Don J. Briel (January 28, 1947 – February 15, 2018) was an American theologian who held the Blessed John Henry Newman Chair of Liberal Arts at the University of Mary in Bismarck, North Dakota from August 2014 until his death in 2018. He was the founder of the Center for Catholic Studies at the University of St. Thomas in St. Paul, Minnesota, where he held the Koch Chair of Catholic Studies and served as Director from 1993 to 2014.Early life of Pope John Paul II
The early life of Pope John Paul II covers the period in his life from his birth in 1920 to his ordination to the priesthood in 1946.Ethics and Public Policy Center
The Ethics and Public Policy Center (EPPC) is a conservative Washington, D.C.-based think tank and advocacy group. Founded in 1976, the group describes itself as "dedicated to applying the Judeo-Christian moral tradition to critical issues of public policy", and advocacy of founding principles such as the rule of law. The EPPC is active in a number of ways, including hosting lectures and conferences, publishing written work from the group's scholars, and running programs intended to explore areas of public concern and interest.
The EPPC's current president is Edward Whelan, who previously worked as an official in the United States Department of Justice. Yuval Levin serves as vice president, replacing the late Michael Cromartie, former chairman of the United States Commission on International Religious Freedom, while George Weigel, Catholic theologian and papal biographer, is distinguished senior fellow.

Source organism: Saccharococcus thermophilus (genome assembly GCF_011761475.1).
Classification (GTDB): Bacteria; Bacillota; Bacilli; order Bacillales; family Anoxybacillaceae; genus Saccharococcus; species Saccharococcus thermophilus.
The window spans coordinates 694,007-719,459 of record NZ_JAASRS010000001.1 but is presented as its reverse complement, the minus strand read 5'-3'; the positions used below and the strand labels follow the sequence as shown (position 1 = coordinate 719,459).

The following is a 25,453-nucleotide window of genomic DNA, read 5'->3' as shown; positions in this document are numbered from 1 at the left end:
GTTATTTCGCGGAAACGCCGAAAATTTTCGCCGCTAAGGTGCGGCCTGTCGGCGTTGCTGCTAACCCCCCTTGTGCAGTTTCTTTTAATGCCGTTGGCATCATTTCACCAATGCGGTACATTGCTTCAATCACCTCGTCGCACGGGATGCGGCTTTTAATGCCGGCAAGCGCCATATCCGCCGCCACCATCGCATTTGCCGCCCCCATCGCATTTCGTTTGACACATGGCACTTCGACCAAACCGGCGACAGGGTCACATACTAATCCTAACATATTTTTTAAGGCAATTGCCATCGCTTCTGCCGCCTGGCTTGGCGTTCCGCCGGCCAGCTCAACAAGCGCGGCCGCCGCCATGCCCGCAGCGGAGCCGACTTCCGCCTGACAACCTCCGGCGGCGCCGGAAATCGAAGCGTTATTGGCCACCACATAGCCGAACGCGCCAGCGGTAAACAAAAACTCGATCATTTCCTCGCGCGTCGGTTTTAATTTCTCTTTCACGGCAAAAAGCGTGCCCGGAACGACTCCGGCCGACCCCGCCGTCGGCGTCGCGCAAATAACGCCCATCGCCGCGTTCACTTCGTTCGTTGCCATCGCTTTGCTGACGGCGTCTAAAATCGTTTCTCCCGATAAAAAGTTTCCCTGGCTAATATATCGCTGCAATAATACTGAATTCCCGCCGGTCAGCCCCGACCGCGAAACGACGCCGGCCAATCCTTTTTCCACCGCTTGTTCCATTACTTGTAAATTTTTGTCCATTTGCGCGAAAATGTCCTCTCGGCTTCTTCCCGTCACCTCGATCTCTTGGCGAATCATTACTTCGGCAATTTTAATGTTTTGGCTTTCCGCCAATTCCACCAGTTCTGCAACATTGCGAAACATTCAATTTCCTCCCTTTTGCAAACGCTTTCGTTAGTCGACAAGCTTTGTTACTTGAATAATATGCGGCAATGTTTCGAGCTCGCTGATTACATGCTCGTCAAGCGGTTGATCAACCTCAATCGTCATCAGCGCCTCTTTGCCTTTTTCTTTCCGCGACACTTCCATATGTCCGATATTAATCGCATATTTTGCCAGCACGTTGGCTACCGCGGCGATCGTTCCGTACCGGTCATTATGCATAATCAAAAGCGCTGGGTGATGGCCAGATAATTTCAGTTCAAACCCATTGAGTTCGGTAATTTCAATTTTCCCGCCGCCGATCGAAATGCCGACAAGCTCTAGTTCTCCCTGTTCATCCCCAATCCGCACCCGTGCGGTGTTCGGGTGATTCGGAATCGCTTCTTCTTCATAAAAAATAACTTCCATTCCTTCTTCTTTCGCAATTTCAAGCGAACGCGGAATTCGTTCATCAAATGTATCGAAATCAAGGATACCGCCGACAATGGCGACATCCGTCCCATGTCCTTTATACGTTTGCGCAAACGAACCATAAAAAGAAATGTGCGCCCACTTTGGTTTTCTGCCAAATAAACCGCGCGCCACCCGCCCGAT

The EPPC is a qualified 501(c)(3) organization and currently employs 20 individuals. According to Hoover's, the EPPC's annual sales total $2.47 million while their annual income totals $283,900.First Things
First Things is an ecumenical, conservative and, in some views, neoconservative religious journal aimed at "advanc[ing] a religiously informed public philosophy for the ordering of society". The magazine, which focuses on theology, liturgy, church history, religious history, culture, education, society and politics, is inter-denominational and inter-religious, representing a broad intellectual tradition of Christian and Jewish critique of contemporary society.
Published by the New York-based Institute on Religion and Public Life (IRPL), First Things is published monthly, except for bi-monthly issues covering June/July and August/September. The journal's name is often abbreviated to FT.
First Things was founded in March 1990 by Richard John Neuhaus, a prominent clergyman, intellectual, writer and activist. He started the journal, along with some long-time friends and collaborators, after his connection with the Rockford Institute was severed. Neuhaus was ordained a Lutheran minister in the Lutheran Church–Missouri Synod and was later affiliated to the Association of Evangelical Lutheran Churches, the American Lutheran Church, and the Evangelical Lutheran Church in America, before converting to the Catholic Church in September 1990 and entering the priesthood in September 1991.